The Further Adventures of…
Bludgeon Riffola Ltd.

“I think people are surprised that we’re a serious rock ‘n’ roll band.” ~ Joe Elliott

The greatest thing about the Down ‘n’ Outz is they really are that good! Formed by vocalist Joe Elliott (Def Leppard) and Quireboys members Paul Guerin (guitar), Guy Griffin (guitar), Phil Martini (drums) and Keith Weir (keyboards) with Ronnie Garrity (bass) of Raw Glory, they only intended on playing one night at London’s Hammersmith Odeon to support the 2009 Mott the Hoople reunion. It ended up being such a gas they just kept going and recorded a full length LP My ReGeneration (2010) which became a run away hit with three top singles. As an enormous fan of Mott the Hoople, Elliott wanted to create a set of songs from Mott’s splinter groups including British Lions, Mott, and Ian Hunter. It was his way of reintroducing the repertoire to a new audience and giving the catalog a chance at a second life - a nod to Hoople, but not a cover band. Their wild success took everyone off guard culminating in an appearance at the 2010 High Voltage Festival and a spring 2011 UK tour with Bad Company/Free vocalist Paul Rodgers.

We caught up with Mr. Elliott fresh off the 2014 Kiss/Def Leppard summer tour as he was rallying the Down ‘n’ Outz troops for a December romp through the UK in support of their new disc The Further Adventures of…The biggest thing to clear up is we’re not a ‘tribute’ band,” affirms Elliott. “I didn’t set out to do a Mott tribute. In 2009 I got a phone call from Trudy Hunter (Ian’s wife) saying, ‘You know the guys are gonna want you involved since you’ve been their cultural ambassador for 30 odd years.’ They wanted to know if I could open for them on the last night of the tour and, though flattered, I thought, ‘How’s that gonna work? I can’t get Leppard to do it.’ Luckily a guy called Mick Brown, who was promoting these shows, also looks after The Quireboys.

“Mick volunteered the Quireboys to me, which was perfect because they are by definition that style of music. Like me, they’re influenced by Mott, Humble Pie, The Faces, The Stones and it’s very different than what Leppard does.” When it came to the set, Elliott envisioned it from the other side of the stage. “That’s when it came to me to do post-Mott material. I told the boys, ‘we’re gonna play Ian Hunter stuff, British Lions, the two Mott albums with Nigel Benjamin. That way we’re not treading on Mott the Hoople’s toes. But if there’s any splinter fans in the audience, they’ll totally get it. If they don’t, I’ll totally get it and have a blast doing it! It was literally a request to open for them as a one-off performance. This is where it all went weird. None of us once thought of recording the songs. It just never got said because it was never in the pot to do.”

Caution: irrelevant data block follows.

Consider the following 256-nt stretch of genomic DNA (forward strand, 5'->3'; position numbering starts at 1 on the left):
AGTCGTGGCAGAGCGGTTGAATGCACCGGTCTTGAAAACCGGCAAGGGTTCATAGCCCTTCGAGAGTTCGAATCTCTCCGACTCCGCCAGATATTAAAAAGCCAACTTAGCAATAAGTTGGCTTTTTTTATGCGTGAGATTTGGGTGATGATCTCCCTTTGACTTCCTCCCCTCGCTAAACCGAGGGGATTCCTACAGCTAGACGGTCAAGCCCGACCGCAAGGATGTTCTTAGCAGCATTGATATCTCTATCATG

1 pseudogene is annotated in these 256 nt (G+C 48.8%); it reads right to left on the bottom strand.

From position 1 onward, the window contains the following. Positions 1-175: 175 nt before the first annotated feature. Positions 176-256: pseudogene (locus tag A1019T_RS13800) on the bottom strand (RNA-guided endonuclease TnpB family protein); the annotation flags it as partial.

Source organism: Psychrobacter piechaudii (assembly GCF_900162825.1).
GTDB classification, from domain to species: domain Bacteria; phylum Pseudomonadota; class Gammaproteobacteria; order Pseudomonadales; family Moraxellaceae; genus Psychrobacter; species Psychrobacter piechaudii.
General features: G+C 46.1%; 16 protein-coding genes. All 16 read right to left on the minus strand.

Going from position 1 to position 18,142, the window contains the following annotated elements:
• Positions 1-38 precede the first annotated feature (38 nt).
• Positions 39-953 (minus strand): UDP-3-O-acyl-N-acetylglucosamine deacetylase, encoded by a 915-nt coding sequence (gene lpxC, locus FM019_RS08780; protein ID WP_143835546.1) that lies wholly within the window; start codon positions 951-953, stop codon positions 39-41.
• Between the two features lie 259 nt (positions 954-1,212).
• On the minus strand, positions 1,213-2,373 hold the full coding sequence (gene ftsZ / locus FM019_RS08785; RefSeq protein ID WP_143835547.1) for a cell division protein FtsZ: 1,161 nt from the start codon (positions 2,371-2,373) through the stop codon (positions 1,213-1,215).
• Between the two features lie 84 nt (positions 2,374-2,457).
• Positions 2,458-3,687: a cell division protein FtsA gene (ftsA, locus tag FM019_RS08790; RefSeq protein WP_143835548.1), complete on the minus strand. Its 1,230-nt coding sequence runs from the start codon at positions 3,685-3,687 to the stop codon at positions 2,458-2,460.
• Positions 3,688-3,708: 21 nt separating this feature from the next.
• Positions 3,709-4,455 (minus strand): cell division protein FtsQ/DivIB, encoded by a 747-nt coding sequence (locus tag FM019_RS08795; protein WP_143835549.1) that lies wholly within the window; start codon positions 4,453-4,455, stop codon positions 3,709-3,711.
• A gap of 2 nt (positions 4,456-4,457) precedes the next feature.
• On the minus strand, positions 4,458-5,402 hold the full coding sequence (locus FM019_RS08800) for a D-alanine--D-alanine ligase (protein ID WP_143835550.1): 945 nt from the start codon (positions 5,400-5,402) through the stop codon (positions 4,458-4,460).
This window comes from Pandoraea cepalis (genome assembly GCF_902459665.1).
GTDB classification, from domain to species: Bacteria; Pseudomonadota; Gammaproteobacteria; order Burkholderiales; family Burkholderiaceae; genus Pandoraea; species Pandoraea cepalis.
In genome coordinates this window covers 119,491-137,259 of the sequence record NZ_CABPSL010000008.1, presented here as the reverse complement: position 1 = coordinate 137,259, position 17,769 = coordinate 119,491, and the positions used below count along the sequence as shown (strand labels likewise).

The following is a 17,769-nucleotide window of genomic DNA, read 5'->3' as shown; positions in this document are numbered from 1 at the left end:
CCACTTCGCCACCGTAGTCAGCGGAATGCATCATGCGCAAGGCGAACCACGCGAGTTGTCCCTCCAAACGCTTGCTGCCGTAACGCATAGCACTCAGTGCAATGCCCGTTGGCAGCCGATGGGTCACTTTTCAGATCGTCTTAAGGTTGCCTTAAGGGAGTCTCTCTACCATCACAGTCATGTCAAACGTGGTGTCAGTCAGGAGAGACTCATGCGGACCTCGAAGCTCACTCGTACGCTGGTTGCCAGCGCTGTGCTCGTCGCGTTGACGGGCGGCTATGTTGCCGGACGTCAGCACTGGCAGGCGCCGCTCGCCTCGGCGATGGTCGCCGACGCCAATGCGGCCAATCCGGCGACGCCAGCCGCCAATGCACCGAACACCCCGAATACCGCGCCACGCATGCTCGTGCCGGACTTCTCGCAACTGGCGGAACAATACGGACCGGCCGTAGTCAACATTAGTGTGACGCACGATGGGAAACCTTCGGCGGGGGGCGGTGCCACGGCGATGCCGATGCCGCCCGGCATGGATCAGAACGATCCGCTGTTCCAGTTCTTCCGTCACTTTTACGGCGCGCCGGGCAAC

“It was only after the show, when we were in the bar at the Hammersmith [having a few pints of beer] that all these kids started asking if we were going to make a record. One kid was literally crying – saying, ‘I can’t believe I just heard ‘Overnight Angels’ and ‘Shouting and Pointing’ on the same stage, on the same night, by the same band. Please, please record them!” The band then decided to record an album, produced by Elliott and Ronan McHugh, which was recorded in Elliott's personal studio with basic tracking done at Moor Hall studio Bedfordshire by engineer Chris Corney.  My ReGeneration was pressed and distributed (for free) through Classic Rock magazine. “All of a sudden, we’ve got a Top-5 song in America with ‘England Rocks’ right in the middle of the British petroleum spill in the gulf,” continues Elliott. “Being British, we couldn’t have picked a worse time. Two months later ‘Overnight Angels’ hit number one on American rock radio and was the most played song in the US for nearly two weeks!

“Of course we all went our separate ways as both Leppard and The Quireboys had loaded schedules. I reported back to them, ‘You’re not going to believe what’s happening…all of a sudden we’ve gone global!’ When we finally got together and played the 2010 High Voltage Festival, 7,000 kids down front were singin’ along – they knew all the words. It was then I felt we’d done what we set out to do by reintroducing these songs to a new audience. They’re not my songs, so I can brag as much as I like - all I did was borrow them and put a new coat of paint on them. Now they’ve been heard, people were listening to them and going back to check out the originals.” In April this year (2014) the Down ‘n’ Outz released their second long player, The Further Adventures of… followed by the video for “Rock and Roll Queen”. This time, the band dug deep into the Mott the Hoople catalog cherry-picking essential classics.